You should take a trip to Scandinavia if you ever want to take it easy with water weight! Go to Google maps and zoom in on practically anyplace here, and you'll find a lake or creek or pond around. It also rains a fair bit too. I have actually set up a garbage bag outside of my shelter during steady raid to collect water for the morning several times, and have enough to fill my bottle(s) and also to wash myself with.

@Luke: What are your favorite foods? Have you ditched the stove completely? If not, how often and what seasons do you take the stove? I agree that boil in bag meals can be not-so-great. When I do take my stove, I have found that there are some good dried soups that can be used as hardy sauces for pasta or stew, I eat a lot of that.

@John: Wow, 5 weeks and no stove, cool. Could you elaborate on that trip for us please? I'm surprised you didn't miss it at all, guess that might show that you have a pretty good no-stove system. Or that you are a hardcore minimalist when it comes to food. I once met a guy that hated cooking so much, he told me he drank diet shakes for breakfast and lunch, and then ate whatever they gave him at work (he worked as a waiter in a fancy Italian restaurant) for dinner.

Nick Gatel
(ngatel) - MLife

Locale: Southern California
Re: Re: everyone on 02/09/2012 09:01:02 MST Print View


One thing I am trying to do is improve my diet and stay away from junk foods, which are the easiest to bring along for non-cooking. That is going to be a little bit of a challenge since I have been on a Paleo diet for a while.

I would love to get to your part of the world. But I don't think one can even visit all of the Sierras in a lifetime :) I can get to the southern Sierras in about 5 hours and do hike there every year, but I really prefer deserts. And since I live in one, I can get to many places in very little time -- no unproductive time traveling.

My Caldera Cone set-up is so light, that it is just too difficult to give it up versus the the convenience and variety a stove can provide. Stove and fuel for 3 days is only around 5 oz.

Dan Durston
(dandydan) - F

Gearlist on 02/09/2012 14:12:44 MST Print View

That hybrid fabric Zero is going to be awesome. Post up some pics when you get it.

Going cook-less seems to be quite a polarizing strategy. Some don't mind at all, while others would hate it. I personally wouldn't mind at all for trips where the focus is covering a lot of ground.

Cesar Valdez
(PrimeZombie) - F

Locale: Scandinavia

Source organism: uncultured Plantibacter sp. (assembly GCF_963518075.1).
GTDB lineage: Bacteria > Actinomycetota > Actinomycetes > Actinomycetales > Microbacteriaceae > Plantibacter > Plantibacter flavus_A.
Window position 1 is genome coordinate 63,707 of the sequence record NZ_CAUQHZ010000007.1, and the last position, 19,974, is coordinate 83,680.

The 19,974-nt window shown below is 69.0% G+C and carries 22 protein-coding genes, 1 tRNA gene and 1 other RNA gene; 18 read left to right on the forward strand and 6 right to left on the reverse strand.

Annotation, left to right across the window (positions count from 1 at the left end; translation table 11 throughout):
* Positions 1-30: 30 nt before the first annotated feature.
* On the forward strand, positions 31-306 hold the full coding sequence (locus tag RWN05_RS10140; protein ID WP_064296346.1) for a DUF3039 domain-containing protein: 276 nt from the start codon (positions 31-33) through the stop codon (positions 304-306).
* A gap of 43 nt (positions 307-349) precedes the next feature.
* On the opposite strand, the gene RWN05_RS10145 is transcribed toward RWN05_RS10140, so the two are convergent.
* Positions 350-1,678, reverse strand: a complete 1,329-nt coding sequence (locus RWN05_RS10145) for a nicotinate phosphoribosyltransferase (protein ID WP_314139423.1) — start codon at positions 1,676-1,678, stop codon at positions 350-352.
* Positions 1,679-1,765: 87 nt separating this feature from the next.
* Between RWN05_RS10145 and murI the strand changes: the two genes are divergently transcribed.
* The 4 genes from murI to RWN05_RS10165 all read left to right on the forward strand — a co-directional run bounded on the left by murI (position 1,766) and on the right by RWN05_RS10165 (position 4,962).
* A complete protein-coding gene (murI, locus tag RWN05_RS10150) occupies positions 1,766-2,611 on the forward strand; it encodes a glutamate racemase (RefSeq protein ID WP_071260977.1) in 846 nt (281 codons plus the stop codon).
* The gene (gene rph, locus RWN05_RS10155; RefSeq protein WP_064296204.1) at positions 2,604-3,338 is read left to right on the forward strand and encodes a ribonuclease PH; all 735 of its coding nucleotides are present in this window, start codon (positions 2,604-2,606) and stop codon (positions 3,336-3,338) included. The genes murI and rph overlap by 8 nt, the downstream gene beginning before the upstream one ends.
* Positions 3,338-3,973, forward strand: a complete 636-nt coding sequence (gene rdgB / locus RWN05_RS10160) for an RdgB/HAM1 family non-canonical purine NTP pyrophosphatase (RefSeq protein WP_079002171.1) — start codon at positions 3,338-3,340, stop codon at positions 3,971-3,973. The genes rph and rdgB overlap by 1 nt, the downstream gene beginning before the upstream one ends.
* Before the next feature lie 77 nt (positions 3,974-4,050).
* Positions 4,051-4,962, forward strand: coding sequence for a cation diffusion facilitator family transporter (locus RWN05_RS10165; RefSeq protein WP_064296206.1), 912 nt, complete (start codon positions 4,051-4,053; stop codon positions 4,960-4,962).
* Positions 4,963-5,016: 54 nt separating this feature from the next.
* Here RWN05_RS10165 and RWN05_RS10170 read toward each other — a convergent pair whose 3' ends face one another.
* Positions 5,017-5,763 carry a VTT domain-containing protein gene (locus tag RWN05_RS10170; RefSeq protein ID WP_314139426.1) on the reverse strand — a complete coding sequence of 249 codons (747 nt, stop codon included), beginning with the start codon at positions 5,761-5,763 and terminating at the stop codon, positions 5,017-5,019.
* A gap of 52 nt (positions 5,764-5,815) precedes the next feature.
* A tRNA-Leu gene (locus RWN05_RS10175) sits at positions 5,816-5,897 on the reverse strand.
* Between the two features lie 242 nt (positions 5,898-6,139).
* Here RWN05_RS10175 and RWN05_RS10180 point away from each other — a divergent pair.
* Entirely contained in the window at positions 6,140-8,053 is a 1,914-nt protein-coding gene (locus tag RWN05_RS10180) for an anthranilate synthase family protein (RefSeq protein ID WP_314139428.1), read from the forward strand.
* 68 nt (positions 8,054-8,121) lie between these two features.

Re: Nick and Dan on 02/09/2012 15:31:56 MST Print View

@Nick: I was born in LA, actually, and there are times I miss it of course. One day I do plan on doing the entire PCT. Around 140g for your stove is excellent. I was about to remark that I had you beat at 130g, but then I realized you said stove AND fuel. I am guessing you use Esbit tabs? Might also guess Gram Cracker as your burner?

And yes, non-cook can favor rather junky foods, but at least you are working them off.

@Dan: I will post pics, but it might be a while. I am very excited about the pack too, thanks for tipping me off that it can be done with the hybrid fabric. I just hope it is tough and can do the job right. I emailed Joe about a custom pocket and he said it could be done. I want a slightly larger back pocket (also in hybrid) with a zipper rather than two side pockets. I can just put my water bottle in there along with a few other things like my FAK for easy access. I don't mind stopping for a quick water break, and have found that most packs are tricky to reach your water bottle from side pockets anyhow.

Like I said in the other thread, this pack is going to be the last gap to be filled in my gear systems, so it will feel good to be "done", at least for a while, and just focus on getting out and putting the gear to use.

I don't get why going stoveless is so polarizing. It's not like you have to do it all the time. It's a good alternative to shave weight and make this easier. What changes things is if you are a thru-hiker or doing some other long hike, but that's another story, and also not the majority of backpackers. Most of us have school, jobs, family, etc. I cook enough at home, too (I do about 80% of the cooking in my house), so sometimes it is nice to take a break from it--and the perfect time to do this is when I am taking a break from everything out in the woods.

Luke Schmidt
(Cameron) - MLife

Locale: The WOODS
Foods on 02/09/2012 16:37:48 MST Print View

The foods I eat are as follows
-Gorp (some it gets old if you eat too much)
-Dried Fruit (Mostly crasins, this stuff is expensives doesnt' have a lot of calories and so full of surger I question the nutritional value)
-Summer Sausage
-Fruit Grain Bars
-Peanut Butter and Nutella (I spread these on grenola bars)
-Grenola Bars

Did I mention that I like Chocalate too? I used to feel bad about the amount of fatty junk food I ate but than I read Andy Skurka's book and he likes chocalate to so I guess now I have an excuse.